Day 2 of a bad toothache and I’m feeling a bit on the grumpy side.
The Passive Voice highlights an article from Salon where novelist Ted Heller tried out self-publishing. He reported back that the experience was overwhelmingly not a good one. Based on what I read though, I have to question his tactics. For example, he says:
As I write these words, I am now in my seventh week of attempting to spread the word about “West of Babylon.” I have sent emails to many newspapers, from the Boston Globe down to the Miami Herald across to the San Francisco … well, to just about everywhere. I’ve sent emails to newspapers and magazines in England, too, and to websites and book blogs.
As an employee of a newspaper, I feel it’s important to point out here that in terms of print space he’ll probably never get reviewed. The staff is generally just too small now to be able to cover as much material as they did at one point. And while he mentions submitting to websites and blogs too, he doesn’t say which ones. A quote that really stuck out to me was this however:
Our hope was that “Pocket Kings” would get positive reviews and that publishers would then chomp at the bit for West of Babylon. But it didn’t work out that way. Editors passed on “West of Babylon.” It got some great, encouraging rejections but still, nobody wanted it. (I would rather have a discouraging acceptance than an encouraging rejection.)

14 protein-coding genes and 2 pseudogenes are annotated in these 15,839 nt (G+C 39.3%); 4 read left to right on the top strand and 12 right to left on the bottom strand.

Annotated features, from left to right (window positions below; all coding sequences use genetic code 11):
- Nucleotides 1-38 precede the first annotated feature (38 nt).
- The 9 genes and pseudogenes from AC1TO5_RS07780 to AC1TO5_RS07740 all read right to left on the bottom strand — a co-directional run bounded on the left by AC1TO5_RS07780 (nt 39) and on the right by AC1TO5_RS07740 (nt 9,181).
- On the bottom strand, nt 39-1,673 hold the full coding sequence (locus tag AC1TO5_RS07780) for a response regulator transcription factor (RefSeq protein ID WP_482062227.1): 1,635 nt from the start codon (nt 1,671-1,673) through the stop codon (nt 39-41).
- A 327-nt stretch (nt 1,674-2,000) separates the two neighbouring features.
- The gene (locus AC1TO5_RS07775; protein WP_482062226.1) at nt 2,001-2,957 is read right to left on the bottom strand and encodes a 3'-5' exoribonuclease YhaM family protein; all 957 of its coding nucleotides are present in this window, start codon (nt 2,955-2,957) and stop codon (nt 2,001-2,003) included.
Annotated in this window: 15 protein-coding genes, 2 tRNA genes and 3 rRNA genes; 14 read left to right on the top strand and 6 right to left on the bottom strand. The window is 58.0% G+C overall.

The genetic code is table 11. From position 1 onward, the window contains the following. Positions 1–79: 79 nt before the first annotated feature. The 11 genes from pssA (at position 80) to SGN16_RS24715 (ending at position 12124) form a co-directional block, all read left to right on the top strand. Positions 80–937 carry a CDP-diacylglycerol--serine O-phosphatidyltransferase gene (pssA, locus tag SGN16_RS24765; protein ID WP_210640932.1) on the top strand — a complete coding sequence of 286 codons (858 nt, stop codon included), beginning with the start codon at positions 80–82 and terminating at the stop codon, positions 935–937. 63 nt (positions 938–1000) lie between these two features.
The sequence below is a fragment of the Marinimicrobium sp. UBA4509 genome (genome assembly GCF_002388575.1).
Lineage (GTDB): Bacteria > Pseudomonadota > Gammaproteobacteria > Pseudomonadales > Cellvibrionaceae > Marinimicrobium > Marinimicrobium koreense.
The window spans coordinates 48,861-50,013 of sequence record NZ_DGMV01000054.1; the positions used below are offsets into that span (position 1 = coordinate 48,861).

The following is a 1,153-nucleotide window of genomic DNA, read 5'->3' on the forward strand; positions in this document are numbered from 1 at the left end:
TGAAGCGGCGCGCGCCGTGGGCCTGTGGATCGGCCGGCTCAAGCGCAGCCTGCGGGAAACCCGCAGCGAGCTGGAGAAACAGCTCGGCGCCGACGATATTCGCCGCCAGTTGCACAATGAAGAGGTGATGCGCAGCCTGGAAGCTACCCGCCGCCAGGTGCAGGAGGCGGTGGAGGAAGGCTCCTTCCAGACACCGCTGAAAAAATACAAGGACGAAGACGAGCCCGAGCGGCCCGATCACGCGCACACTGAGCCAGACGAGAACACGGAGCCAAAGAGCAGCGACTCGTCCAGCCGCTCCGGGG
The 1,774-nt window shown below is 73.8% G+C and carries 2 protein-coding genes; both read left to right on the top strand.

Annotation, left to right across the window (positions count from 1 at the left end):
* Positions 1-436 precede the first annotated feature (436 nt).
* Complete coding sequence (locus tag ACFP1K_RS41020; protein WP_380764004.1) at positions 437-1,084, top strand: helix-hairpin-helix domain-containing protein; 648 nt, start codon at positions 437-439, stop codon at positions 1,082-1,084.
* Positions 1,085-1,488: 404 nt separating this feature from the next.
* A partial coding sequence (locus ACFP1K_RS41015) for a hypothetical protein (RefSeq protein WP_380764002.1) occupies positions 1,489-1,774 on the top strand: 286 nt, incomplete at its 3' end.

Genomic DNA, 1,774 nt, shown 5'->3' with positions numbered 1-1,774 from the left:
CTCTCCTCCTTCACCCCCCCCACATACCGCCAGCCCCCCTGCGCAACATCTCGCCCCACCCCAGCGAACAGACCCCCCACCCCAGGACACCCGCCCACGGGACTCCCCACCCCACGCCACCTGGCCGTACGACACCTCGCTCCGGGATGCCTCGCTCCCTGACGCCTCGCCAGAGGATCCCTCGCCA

My take, and I very well could be wrong about this, is that there was the sense that this was somehow an inferior product getting dumped into an electronic format. Or, even given that he doesn’t believe that it’s an inferior product, he’s taken it to an electronic format as a last resort. I really disagree with this approach.
As I mentioned, I work for a newspaper. The folks from the print days have always seen the web as a bit of a dumping ground for odds and ends rather than a place to premier content. It’s just always been an afterthought. This attitude has slowly begun to change but there are still folks in the newsroom who, for example, post to Twitter that there’s a great article coming out in Sunday’s paper. Not, ‘hey, here’s a link to our great content,’ or ‘here’s a sneak preview of a great story that will be featured,’ but ‘hey audience that has never purchased a paper, there will be something in that thing you’ve never been interested in coming out soon.’
It feels like he’s doing something similar, attempting to do what he’s always done in one medium and trying to translate it to a new one. My take is that he should go back, talk to some people who have had a lot of success launching their products as ebooks and get some good feedback on how they succeeded.
What do you think, am I just being too grumpy today?